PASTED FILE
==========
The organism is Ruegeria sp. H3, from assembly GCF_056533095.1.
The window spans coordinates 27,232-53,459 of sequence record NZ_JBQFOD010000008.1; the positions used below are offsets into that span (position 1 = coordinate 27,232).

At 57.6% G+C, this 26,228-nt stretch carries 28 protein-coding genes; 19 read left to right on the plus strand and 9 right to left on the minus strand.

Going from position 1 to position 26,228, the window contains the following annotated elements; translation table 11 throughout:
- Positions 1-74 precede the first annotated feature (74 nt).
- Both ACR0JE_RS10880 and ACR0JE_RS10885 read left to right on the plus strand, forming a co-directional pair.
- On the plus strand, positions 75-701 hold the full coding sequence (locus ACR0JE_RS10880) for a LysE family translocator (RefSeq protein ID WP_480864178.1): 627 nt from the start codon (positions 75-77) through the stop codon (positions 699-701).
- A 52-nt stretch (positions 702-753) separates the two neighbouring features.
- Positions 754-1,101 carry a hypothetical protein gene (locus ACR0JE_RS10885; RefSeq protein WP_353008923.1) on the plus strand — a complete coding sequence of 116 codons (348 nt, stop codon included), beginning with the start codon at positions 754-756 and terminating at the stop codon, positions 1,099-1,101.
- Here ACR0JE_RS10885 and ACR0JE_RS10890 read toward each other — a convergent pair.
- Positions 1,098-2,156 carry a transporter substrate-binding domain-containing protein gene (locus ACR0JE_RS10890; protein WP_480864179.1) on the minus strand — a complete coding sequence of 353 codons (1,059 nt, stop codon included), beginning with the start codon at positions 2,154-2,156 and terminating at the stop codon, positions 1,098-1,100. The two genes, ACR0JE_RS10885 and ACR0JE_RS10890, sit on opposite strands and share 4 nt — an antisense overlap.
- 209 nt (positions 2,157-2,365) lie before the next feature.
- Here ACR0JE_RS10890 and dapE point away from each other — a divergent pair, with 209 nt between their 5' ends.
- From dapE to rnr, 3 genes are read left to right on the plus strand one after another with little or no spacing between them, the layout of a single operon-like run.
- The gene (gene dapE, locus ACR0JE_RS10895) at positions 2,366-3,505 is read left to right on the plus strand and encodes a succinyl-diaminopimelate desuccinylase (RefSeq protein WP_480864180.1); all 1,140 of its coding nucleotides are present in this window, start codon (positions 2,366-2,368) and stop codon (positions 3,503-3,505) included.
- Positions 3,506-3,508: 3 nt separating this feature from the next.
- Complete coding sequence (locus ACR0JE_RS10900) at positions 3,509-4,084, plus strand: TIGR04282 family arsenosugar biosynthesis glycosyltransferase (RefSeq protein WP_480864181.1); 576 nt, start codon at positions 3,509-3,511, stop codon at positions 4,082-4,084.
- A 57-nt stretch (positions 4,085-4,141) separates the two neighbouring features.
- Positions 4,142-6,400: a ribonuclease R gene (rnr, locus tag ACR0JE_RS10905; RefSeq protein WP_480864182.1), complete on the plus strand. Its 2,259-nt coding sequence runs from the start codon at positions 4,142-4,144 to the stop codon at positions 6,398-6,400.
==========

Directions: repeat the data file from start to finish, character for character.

The organism is Ruegeria sp. H3, from assembly GCF_056533095.1.
The window spans coordinates 27,232-53,459 of sequence record NZ_JBQFOD010000008.1; the positions used below are offsets into that span (position 1 = coordinate 27,232).

At 57.6% G+C, this 26,228-nt stretch carries 28 protein-coding genes; 19 read left to right on the plus strand and 9 right to left on the minus strand.

Going from position 1 to position 26,228, the window contains the following annotated elements; translation table 11 throughout:
- Positions 1-74 precede the first annotated feature (74 nt).
- Both ACR0JE_RS10880 and ACR0JE_RS10885 read left to right on the plus strand, forming a co-directional pair.
- On the plus strand, positions 75-701 hold the full coding sequence (locus ACR0JE_RS10880) for a LysE family translocator (RefSeq protein ID WP_480864178.1): 627 nt from the start codon (positions 75-77) through the stop codon (positions 699-701).
- A 52-nt stretch (positions 702-753) separates the two neighbouring features.
- Positions 754-1,101 carry a hypothetical protein gene (locus ACR0JE_RS10885; RefSeq protein WP_353008923.1) on the plus strand — a complete coding sequence of 116 codons (348 nt, stop codon included), beginning with the start codon at positions 754-756 and terminating at the stop codon, positions 1,099-1,101.
- Here ACR0JE_RS10885 and ACR0JE_RS10890 read toward each other — a convergent pair.
- Positions 1,098-2,156 carry a transporter substrate-binding domain-containing protein gene (locus ACR0JE_RS10890; protein WP_480864179.1) on the minus strand — a complete coding sequence of 353 codons (1,059 nt, stop codon included), beginning with the start codon at positions 2,154-2,156 and terminating at the stop codon, positions 1,098-1,100. The two genes, ACR0JE_RS10885 and ACR0JE_RS10890, sit on opposite strands and share 4 nt — an antisense overlap.
- 209 nt (positions 2,157-2,365) lie before the next feature.
- Here ACR0JE_RS10890 and dapE point away from each other — a divergent pair, with 209 nt between their 5' ends.
- From dapE to rnr, 3 genes are read left to right on the plus strand one after another with little or no spacing between them, the layout of a single operon-like run.
- The gene (gene dapE, locus ACR0JE_RS10895) at positions 2,366-3,505 is read left to right on the plus strand and encodes a succinyl-diaminopimelate desuccinylase (RefSeq protein WP_480864180.1); all 1,140 of its coding nucleotides are present in this window, start codon (positions 2,366-2,368) and stop codon (positions 3,503-3,505) included.
- Positions 3,506-3,508: 3 nt separating this feature from the next.
- Complete coding sequence (locus ACR0JE_RS10900) at positions 3,509-4,084, plus strand: TIGR04282 family arsenosugar biosynthesis glycosyltransferase (RefSeq protein WP_480864181.1); 576 nt, start codon at positions 3,509-3,511, stop codon at positions 4,082-4,084.
- A 57-nt stretch (positions 4,085-4,141) separates the two neighbouring features.
- Positions 4,142-6,400: a ribonuclease R gene (rnr, locus tag ACR0JE_RS10905; RefSeq protein WP_480864182.1), complete on the plus strand. Its 2,259-nt coding sequence runs from the start codon at positions 4,142-4,144 to the stop codon at positions 6,398-6,400.